Successful sponsorship in a time of recession
If you were wondering whether the sponsorship industry is in some kind of death throes as a result of shortage of the readies for sponsored events think again, says brand marketing and sponsorship guru Ardi Kolah, who recently chaired the Think!Sponsorship conference in London.
The industry, of course, needs to raise its game, but I firmly believe this is exactly what it is doing.
Despite the headlines engulfing sponsors within the banking and financial services sectors, the British economy is more robust than you think. The fact remains that the world will keep spinning on its axis whatever happens in the financial markets.
And the same is true for the vast majority of companies that need to deliver shareholder value and profits to their investors. They don't stop trading -- or give up -- because it's tough out there.
Successful brand owners focus their efforts on creating value and ensuring their messages reach their market and customer segments with maximum impact.
There is evidence that having a durable brand is the best weapon in the face of increased competition, where the battle for share of wallet is getting harder as a result of less disposable income sloshing around the high street.
Add to this media fragmentation and the fact that communication is now 30 times faster than it was 10 years ago -- and it's a daunting task for any marketer to get customers to slow down long enough so they can be heard.
Research I have conducted over the past decade leads me to three important conclusions:
- Successful sponsorship can shift products and services
- Successful sponsorship is about achieving a return on objectives
- Successful sponsorship is about achieving a return on investment.
I've just returned from Riga, where I had the opportunity to speak to some of the biggest brand owners or sponsors and rights holders in Croatia. Every delegate at the workshop was focused on one thing -- sales.
Yet selling gets a bad press back here in the UK. Isn't it better to tell your parents you're a marketing strategist than a salesperson?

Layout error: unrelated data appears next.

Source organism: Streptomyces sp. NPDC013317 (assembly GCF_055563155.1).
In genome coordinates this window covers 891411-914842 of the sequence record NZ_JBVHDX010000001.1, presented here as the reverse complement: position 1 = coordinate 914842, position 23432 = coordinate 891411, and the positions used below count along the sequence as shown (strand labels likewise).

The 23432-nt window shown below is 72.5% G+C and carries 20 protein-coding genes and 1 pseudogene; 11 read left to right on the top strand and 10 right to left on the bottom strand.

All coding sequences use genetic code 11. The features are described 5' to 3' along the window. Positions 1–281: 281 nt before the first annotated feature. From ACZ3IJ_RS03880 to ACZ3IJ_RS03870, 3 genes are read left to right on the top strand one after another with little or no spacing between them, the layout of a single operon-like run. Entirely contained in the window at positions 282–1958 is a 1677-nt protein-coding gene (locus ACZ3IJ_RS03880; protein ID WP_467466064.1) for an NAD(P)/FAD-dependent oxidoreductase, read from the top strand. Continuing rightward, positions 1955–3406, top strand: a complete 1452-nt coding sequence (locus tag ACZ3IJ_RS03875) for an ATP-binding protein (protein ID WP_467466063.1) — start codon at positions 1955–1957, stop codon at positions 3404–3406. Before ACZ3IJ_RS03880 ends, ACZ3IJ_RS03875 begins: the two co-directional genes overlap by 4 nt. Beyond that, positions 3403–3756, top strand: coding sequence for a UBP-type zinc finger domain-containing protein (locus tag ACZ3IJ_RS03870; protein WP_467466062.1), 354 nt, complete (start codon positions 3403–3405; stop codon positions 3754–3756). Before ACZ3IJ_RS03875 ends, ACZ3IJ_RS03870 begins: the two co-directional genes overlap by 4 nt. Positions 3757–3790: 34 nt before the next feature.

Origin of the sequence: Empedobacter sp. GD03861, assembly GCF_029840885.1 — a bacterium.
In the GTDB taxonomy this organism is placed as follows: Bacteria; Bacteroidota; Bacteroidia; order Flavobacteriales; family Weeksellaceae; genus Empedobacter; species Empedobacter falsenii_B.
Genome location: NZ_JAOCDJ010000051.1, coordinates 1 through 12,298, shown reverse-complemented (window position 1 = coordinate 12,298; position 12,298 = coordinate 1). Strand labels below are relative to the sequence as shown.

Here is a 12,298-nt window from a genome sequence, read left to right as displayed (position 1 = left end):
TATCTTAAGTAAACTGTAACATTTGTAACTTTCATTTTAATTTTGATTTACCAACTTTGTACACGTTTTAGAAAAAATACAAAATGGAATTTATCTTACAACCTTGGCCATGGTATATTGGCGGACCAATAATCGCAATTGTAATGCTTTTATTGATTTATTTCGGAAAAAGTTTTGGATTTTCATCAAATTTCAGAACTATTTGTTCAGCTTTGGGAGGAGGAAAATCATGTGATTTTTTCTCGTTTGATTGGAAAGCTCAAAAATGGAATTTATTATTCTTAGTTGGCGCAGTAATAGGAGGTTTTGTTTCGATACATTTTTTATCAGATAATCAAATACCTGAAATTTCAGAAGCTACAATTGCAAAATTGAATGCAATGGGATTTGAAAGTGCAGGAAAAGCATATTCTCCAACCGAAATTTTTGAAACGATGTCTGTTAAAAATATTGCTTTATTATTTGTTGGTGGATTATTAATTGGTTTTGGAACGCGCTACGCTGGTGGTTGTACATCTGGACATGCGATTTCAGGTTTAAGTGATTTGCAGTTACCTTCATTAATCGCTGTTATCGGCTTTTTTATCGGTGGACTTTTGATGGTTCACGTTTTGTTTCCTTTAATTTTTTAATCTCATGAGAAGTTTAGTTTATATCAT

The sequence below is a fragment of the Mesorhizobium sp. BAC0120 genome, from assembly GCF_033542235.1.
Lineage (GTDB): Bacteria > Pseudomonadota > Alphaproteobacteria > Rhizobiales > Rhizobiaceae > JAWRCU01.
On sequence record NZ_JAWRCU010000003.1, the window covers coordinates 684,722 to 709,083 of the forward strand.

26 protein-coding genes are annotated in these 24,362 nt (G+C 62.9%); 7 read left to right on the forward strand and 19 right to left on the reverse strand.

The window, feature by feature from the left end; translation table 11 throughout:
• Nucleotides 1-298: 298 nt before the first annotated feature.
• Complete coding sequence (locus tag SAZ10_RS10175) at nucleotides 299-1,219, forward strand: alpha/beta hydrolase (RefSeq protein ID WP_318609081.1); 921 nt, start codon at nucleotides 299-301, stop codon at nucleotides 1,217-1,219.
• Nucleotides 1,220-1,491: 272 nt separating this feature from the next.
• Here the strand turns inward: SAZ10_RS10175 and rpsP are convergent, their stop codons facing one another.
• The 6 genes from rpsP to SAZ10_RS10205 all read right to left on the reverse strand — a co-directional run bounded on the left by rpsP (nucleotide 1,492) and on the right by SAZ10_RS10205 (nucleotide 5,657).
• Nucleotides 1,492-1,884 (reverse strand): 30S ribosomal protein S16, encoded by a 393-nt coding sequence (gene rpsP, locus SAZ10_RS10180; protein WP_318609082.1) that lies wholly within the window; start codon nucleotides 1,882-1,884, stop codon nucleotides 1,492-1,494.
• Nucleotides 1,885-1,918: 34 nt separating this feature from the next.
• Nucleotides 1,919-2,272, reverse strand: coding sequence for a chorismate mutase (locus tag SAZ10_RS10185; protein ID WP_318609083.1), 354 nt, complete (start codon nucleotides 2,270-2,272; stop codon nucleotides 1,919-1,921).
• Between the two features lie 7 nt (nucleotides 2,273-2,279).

Well, not anymore! A senior executive at EMI told me recently that the ratio of strategising to sales is 1:9. And in these dark economic times, it is sales that will keep the lights on.
So when it comes to selling sponsorship, where do most rights holders get it wrong?
- Don't get to understand the brand owner and its competitive situation first.
- Poor timing of the "pitch" in terms of the sponsor's financial year end.
- The perspective is "inside out" rather than "outside in".
- Focus on price rather than value from the perspective of the sponsor.
- No research analysis used to provide the level of confidence required.
- No focus on how the sponsorship will achieve a return on objectives and a return on investment.
I could go on, but these are some of the key causes of not getting the sponsorship sales result we want.
Timing is important. Get in early before budgets are committed so that you can be on the brand owner's radar. Alternatively, there may be budget that needs to be used up before the end of the financial year end.
Make a point of diarising this in your Outlook calendar and make the call.
On the point of brand owners -- the most badly affected in the current economic turmoil are likely to cut costs in a hurry and across the board. And when the axe falls they may not know whether a critical success factor or area of overhead has been taken out.
Not continuing with a sponsorship programme may cause consumers as well as shareholders to suffer a lack of confidence for the future and that will be detrimental for the brand in the long term.
The brand owners that are currently worst affected are banks and financial institutions, the automotive industry and airlines.
Traditionally, these have been some of the biggest sectors that have invested heavily in sponsorship, but that trend may change over the course of the next two years.
So getting a sponsorship sale within any of these sectors will take more than luck, in my view. What the property will actually deliver in terms of helping to generate incremental sales will be key.
But there are other brand owners out there -- and some of them may be on your doorstep. What about successful local companies that employ large workforces and need to keep them motivated and focused?
Can you help? Do you have a property that provides a cost-effective, creative and powerful solution? Is there a compelling case study that demonstrates how this property helped another brand owner to meet its challenges and delivered tangible and intangible value?
Some sectors are, of course, doing better than others and are able to weather the storm of an uncertain economy. These include fuel, utilities, telecoms, technology, pharmaceutical and consumer goods companies.
What separates these companies from those that are struggling is that they take a more balanced approach.
They will be interested in economies within their business, but also in improving the performance of their sponsorship investments. In some cases, this may translate into investing in sponsorship if this secures some competitive advantage or higher ROI.
They may remain alert to opportunities to re-position themselves to be better equipped to capitalise on a resurgence of economic activity. Sponsorship could be a powerful platform in this context.
Ardi Kolah is author of the best-selling 'Sponsorship Works' and founder of Guru in a Bottle -- a new sales and marketing training and mentoring service aimed at B2B and B2C small- to medium-sized companies. He can be contacted at firstname.lastname@example.org
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